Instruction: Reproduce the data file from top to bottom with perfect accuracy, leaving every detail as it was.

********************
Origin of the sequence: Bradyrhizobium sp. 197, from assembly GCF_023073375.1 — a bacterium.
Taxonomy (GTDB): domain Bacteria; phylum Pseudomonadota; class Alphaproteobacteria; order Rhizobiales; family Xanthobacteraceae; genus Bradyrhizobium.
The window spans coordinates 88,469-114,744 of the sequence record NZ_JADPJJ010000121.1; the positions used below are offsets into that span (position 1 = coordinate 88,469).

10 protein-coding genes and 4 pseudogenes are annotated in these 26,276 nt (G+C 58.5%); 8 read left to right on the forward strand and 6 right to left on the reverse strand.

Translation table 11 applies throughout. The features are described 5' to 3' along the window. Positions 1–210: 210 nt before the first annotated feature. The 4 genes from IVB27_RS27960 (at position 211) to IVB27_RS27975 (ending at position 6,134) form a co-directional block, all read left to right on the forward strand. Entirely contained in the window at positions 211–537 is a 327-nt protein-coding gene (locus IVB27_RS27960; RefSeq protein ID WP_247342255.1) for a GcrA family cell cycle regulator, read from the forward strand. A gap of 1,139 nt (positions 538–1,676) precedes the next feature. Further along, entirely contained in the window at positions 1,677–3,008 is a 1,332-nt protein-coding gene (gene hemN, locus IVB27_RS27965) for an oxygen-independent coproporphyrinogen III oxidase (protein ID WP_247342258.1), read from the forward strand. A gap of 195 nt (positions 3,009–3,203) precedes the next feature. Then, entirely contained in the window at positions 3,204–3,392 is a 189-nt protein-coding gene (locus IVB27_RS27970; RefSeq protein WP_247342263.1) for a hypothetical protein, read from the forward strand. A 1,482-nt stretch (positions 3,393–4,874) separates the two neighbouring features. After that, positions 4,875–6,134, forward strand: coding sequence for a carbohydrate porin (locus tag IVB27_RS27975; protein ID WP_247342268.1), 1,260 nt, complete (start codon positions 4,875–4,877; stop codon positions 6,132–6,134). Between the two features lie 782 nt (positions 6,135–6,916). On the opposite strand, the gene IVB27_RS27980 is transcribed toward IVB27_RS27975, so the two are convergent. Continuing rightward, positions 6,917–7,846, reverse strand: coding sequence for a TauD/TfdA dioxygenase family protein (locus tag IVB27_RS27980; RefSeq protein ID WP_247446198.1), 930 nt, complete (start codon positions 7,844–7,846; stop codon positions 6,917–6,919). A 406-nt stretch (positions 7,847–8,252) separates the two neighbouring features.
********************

Origin of the sequence: Bradyrhizobium sp. 197, from assembly GCF_023073375.1 — a bacterium.
Taxonomy (GTDB): domain Bacteria; phylum Pseudomonadota; class Alphaproteobacteria; order Rhizobiales; family Xanthobacteraceae; genus Bradyrhizobium.
The window spans coordinates 88,469-114,744 of the sequence record NZ_JADPJJ010000121.1; the positions used below are offsets into that span (position 1 = coordinate 88,469).

10 protein-coding genes and 4 pseudogenes are annotated in these 26,276 nt (G+C 58.5%); 8 read left to right on the forward strand and 6 right to left on the reverse strand.

Translation table 11 applies throughout. The features are described 5' to 3' along the window. Positions 1–210: 210 nt before the first annotated feature. The 4 genes from IVB27_RS27960 (at position 211) to IVB27_RS27975 (ending at position 6,134) form a co-directional block, all read left to right on the forward strand. Entirely contained in the window at positions 211–537 is a 327-nt protein-coding gene (locus IVB27_RS27960; RefSeq protein ID WP_247342255.1) for a GcrA family cell cycle regulator, read from the forward strand. A gap of 1,139 nt (positions 538–1,676) precedes the next feature. Further along, entirely contained in the window at positions 1,677–3,008 is a 1,332-nt protein-coding gene (gene hemN, locus IVB27_RS27965) for an oxygen-independent coproporphyrinogen III oxidase (protein ID WP_247342258.1), read from the forward strand. A gap of 195 nt (positions 3,009–3,203) precedes the next feature. Then, entirely contained in the window at positions 3,204–3,392 is a 189-nt protein-coding gene (locus IVB27_RS27970; RefSeq protein WP_247342263.1) for a hypothetical protein, read from the forward strand. A 1,482-nt stretch (positions 3,393–4,874) separates the two neighbouring features. After that, positions 4,875–6,134, forward strand: coding sequence for a carbohydrate porin (locus tag IVB27_RS27975; protein ID WP_247342268.1), 1,260 nt, complete (start codon positions 4,875–4,877; stop codon positions 6,132–6,134). Between the two features lie 782 nt (positions 6,135–6,916). On the opposite strand, the gene IVB27_RS27980 is transcribed toward IVB27_RS27975, so the two are convergent. Continuing rightward, positions 6,917–7,846, reverse strand: coding sequence for a TauD/TfdA dioxygenase family protein (locus tag IVB27_RS27980; RefSeq protein ID WP_247446198.1), 930 nt, complete (start codon positions 7,844–7,846; stop codon positions 6,917–6,919). A 406-nt stretch (positions 7,847–8,252) separates the two neighbouring features.